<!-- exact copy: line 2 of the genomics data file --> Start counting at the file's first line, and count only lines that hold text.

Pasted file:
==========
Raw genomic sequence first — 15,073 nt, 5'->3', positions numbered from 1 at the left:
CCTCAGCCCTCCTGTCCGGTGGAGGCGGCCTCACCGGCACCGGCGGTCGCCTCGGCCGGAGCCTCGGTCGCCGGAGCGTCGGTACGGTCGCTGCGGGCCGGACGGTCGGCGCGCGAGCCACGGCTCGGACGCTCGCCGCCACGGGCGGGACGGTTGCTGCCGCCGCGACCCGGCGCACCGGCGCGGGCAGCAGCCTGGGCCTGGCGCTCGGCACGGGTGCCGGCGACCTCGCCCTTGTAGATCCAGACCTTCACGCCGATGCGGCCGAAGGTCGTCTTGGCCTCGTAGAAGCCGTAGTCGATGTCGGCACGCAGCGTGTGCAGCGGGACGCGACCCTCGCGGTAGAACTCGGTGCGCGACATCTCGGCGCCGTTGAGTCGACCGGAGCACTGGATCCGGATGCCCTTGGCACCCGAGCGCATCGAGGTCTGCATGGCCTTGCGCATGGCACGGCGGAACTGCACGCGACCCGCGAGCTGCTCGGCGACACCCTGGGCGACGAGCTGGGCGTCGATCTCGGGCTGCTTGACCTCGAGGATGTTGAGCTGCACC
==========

CCTCAGCCCTCCTGTCCGGTGGAGGCGGCCTCACCGGCACCGGCGGTCGCCTCGGCCGGAGCCTCGGTCGCCGGAGCGTCGGTACGGTCGCTGCGGGCCGGACGGTCGGCGCGCGAGCCACGGCTCGGACGCTCGCCGCCACGGGCGGGACGGTTGCTGCCGCCGCGACCCGGCGCACCGGCGCGGGCAGCAGCCTGGGCCTGGCGCTCGGCACGGGTGCCGGCGACCTCGCCCTTGTAGATCCAGACCTTCACGCCGATGCGGCCGAAGGTCGTCTTGGCCTCGTAGAAGCCGTAGTCGATGTCGGCACGCAGCGTGTGCAGCGGGACGCGACCCTCGCGGTAGAACTCGGTGCGCGACATCTCGGCGCCGTTGAGTCGACCGGAGCACTGGATCCGGATGCCCTTGGCACCCGAGCGCATCGAGGTCTGCATGGCCTTGCGCATGGCACGGCGGAACTGCACGCGACCCGCGAGCTGCTCGGCGACACCCTGGGCGACGAGCTGGGCGTCGATCTCGGGCTGCTTGACCTCGAGGATGTTGAGCTGCACC